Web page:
WHAT Could HAVE SAVED Frank?
According to the American Medical Association, there are 90,000 toxic substances in the workplace and the Toxic Substance Act does NOT require them to be proven safe to be marketed. Primary care physicians only study environmental medicine a total of 7 hours over their entire 4 years in medical school. It’s no wonder chemical exposure patients get sent on a medical mystery journey of unnecessary testing and misdiagnosis. Occupational & Environmental Medical Physicians (OEMP) are the experts in this field and should be referred to and consulted by primary care physicians. OEMPs could determine if their case scenario represents an occupational disease and whether further intervention is necessary. Furthermore, OEMPs could be available to take an environmental and occupational history for individuals concerned about the medical care they are or not receiving. Vigilance and early diagnosis are key to minimizing chemical illness and possible death.
My husband, Frank Stuart, then-owner of Stuart Consulting Group, a civil engineering firm, was a first responder to the BP Oil Spill. He, along with the member of another firm, developed the plan to save the estuary from Lafitte to Grand Isle. He worked about 15 hours, 7 days a week, for nearly 4 months.
Frank was a Bacchus, RV, skiing, and motorcycle enthusiast. He worked hard traveling the gulf coast and to Washington DC to secure projects for his firm. After his 2-week trip to Europe, in November 2017, he had a complete physical with impeccable results. In January 2018 he traveled back to Europe to drop off his daughter for a semester abroad, came back and went skiing for a week, then began celebrating Mardi Gras with a corporate dinner, riding in Bacchus, then taking his RV to Houston to relax the rest of the week.
On Wednesday, February 21, 2018, he developed a fever after a routine colonoscopy. Fatal Error #1: We didn’t think much of it. His doctor prescribed Cipro and he attempt to go to work in the following days. Fatal Error #2: We waited until Sunday, 5 days later, to go the ER with his up-and-down fever to the hospital #1, East Jefferson Hospital. Fatal Error #3: They asked us if he worked around chemicals but we said no he worked behind a desk. They admitted him with sepsis and some very unusual blood work.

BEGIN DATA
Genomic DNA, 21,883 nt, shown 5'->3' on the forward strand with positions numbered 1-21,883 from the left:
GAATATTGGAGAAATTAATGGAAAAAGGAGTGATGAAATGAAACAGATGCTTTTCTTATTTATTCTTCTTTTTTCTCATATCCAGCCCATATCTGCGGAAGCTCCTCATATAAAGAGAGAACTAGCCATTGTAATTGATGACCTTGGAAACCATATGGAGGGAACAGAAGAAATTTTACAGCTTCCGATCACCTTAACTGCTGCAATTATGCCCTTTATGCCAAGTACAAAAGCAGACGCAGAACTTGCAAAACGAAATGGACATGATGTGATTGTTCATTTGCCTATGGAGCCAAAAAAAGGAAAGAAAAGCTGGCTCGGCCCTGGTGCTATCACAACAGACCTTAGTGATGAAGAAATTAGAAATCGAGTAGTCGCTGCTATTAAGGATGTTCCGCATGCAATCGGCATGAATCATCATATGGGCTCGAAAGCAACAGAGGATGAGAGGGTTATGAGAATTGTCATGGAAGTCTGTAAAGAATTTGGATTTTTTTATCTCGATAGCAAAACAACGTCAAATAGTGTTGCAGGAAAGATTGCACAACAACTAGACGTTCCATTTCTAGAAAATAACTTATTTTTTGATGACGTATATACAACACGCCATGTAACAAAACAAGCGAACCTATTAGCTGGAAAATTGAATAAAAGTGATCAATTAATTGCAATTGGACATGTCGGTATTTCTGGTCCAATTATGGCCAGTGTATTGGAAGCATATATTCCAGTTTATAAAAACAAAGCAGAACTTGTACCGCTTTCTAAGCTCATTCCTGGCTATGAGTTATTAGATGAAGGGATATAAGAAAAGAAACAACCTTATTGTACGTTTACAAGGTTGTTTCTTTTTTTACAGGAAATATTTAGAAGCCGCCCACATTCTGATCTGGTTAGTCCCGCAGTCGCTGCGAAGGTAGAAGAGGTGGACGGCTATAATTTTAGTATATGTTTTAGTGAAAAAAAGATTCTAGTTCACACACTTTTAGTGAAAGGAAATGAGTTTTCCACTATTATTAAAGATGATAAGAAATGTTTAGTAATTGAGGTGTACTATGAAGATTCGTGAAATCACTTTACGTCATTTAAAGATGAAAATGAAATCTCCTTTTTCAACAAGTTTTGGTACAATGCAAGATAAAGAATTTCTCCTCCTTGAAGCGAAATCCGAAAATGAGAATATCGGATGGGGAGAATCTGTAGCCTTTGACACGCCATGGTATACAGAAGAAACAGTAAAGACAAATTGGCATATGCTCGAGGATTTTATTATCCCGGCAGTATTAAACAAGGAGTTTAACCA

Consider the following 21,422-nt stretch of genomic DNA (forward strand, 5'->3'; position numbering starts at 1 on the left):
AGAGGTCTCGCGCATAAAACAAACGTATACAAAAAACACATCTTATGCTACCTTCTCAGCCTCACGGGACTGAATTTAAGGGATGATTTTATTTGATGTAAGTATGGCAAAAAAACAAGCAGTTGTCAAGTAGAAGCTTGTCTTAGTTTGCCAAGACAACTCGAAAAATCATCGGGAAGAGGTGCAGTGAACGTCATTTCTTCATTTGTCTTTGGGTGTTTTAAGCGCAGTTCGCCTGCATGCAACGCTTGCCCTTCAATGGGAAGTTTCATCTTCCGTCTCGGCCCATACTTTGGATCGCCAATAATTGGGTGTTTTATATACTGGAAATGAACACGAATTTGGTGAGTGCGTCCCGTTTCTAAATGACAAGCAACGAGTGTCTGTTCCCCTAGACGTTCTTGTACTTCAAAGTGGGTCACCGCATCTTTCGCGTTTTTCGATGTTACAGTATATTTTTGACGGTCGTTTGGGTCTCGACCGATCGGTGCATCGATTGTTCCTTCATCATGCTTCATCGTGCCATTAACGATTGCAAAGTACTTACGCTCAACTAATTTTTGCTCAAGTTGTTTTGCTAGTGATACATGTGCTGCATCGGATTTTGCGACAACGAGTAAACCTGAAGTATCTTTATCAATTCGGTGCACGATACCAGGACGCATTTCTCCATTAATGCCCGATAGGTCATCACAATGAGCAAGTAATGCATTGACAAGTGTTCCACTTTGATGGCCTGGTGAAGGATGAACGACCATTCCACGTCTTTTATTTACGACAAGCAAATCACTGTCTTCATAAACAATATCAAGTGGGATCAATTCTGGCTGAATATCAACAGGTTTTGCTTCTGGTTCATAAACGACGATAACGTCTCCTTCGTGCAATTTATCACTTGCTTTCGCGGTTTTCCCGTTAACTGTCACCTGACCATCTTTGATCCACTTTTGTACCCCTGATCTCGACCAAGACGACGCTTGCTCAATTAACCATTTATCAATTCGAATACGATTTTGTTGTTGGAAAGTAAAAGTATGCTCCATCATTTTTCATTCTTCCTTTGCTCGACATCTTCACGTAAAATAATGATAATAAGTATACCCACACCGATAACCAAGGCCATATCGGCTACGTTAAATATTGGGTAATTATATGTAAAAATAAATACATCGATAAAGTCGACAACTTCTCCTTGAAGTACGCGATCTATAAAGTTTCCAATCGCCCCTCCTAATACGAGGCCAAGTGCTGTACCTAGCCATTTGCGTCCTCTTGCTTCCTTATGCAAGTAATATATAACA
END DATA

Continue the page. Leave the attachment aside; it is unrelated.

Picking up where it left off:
An infectious disease doc, blood disorder doc, and a kidney doc was assigned to his case, along with the gastroenterologist who did the colonoscopy and his primary care physician who had recently done his physical. All had competing theories on a daily basis about what was going on. On March 2, he got kidney-stone type pain and we found he had a spontaneous bleed in his left kidney’s peritoneal. He was moved to ICU and they brought on a urologist. They began blood transfusions. By the end of the week, the bleed was slowing down and the prognosis looked good because they could tell his kidney was still healthy, but then he got a spontaneous bleed in his right kidney. He hadn’t eaten anything substantial since he first got fever so they put him on a feeding tube. The docs said he was healthy otherwise but they just needed to figure out what coagulation problem he was having. They also brought on a pulmonologist to drain his lungs, a cardiologist to test his heart due to his high heart rate, and began dialysis. The team of docs tried very hard to figure out but could not so on Thursday, March 15, they sent him to hospital #2, University Medical Center.